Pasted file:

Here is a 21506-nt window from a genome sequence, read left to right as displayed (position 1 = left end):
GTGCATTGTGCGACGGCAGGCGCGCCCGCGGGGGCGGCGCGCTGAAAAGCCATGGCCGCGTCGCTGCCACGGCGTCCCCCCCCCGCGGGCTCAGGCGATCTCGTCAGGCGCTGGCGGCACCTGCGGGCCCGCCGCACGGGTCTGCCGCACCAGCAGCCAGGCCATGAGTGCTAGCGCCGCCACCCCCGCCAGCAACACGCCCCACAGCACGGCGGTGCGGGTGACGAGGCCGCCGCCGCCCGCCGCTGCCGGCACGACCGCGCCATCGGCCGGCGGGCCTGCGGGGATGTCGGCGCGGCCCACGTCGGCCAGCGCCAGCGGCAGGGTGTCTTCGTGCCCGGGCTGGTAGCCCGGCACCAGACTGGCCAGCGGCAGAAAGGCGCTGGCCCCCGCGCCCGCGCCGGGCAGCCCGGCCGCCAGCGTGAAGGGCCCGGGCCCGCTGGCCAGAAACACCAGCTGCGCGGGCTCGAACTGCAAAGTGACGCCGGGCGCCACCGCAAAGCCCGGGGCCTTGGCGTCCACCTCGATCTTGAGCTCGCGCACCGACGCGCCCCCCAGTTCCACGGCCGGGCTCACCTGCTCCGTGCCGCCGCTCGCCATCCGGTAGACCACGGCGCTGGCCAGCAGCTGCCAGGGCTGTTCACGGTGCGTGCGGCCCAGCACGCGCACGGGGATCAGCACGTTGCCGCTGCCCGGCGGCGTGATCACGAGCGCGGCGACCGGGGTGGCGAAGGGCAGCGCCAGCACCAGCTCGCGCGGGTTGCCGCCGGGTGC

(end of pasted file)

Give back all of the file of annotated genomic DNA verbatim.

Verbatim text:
Here is a 21506-nt window from a genome sequence, read left to right as displayed (position 1 = left end):
GTGCATTGTGCGACGGCAGGCGCGCCCGCGGGGGCGGCGCGCTGAAAAGCCATGGCCGCGTCGCTGCCACGGCGTCCCCCCCCCGCGGGCTCAGGCGATCTCGTCAGGCGCTGGCGGCACCTGCGGGCCCGCCGCACGGGTCTGCCGCACCAGCAGCCAGGCCATGAGTGCTAGCGCCGCCACCCCCGCCAGCAACACGCCCCACAGCACGGCGGTGCGGGTGACGAGGCCGCCGCCGCCCGCCGCTGCCGGCACGACCGCGCCATCGGCCGGCGGGCCTGCGGGGATGTCGGCGCGGCCCACGTCGGCCAGCGCCAGCGGCAGGGTGTCTTCGTGCCCGGGCTGGTAGCCCGGCACCAGACTGGCCAGCGGCAGAAAGGCGCTGGCCCCCGCGCCCGCGCCGGGCAGCCCGGCCGCCAGCGTGAAGGGCCCGGGCCCGCTGGCCAGAAACACCAGCTGCGCGGGCTCGAACTGCAAAGTGACGCCGGGCGCCACCGCAAAGCCCGGGGCCTTGGCGTCCACCTCGATCTTGAGCTCGCGCACCGACGCGCCCCCCAGTTCCACGGCCGGGCTCACCTGCTCCGTGCCGCCGCTCGCCATCCGGTAGACCACGGCGCTGGCCAGCAGCTGCCAGGGCTGTTCACGGTGCGTGCGGCCCAGCACGCGCACGGGGATCAGCACGTTGCCGCTGCCCGGCGGCGTGATCACGAGCGCGGCGACCGGGGTGGCGAAGGGCAGCGCCAGCACCAGCTCGCGCGGGTTGCCGCCGGGTGC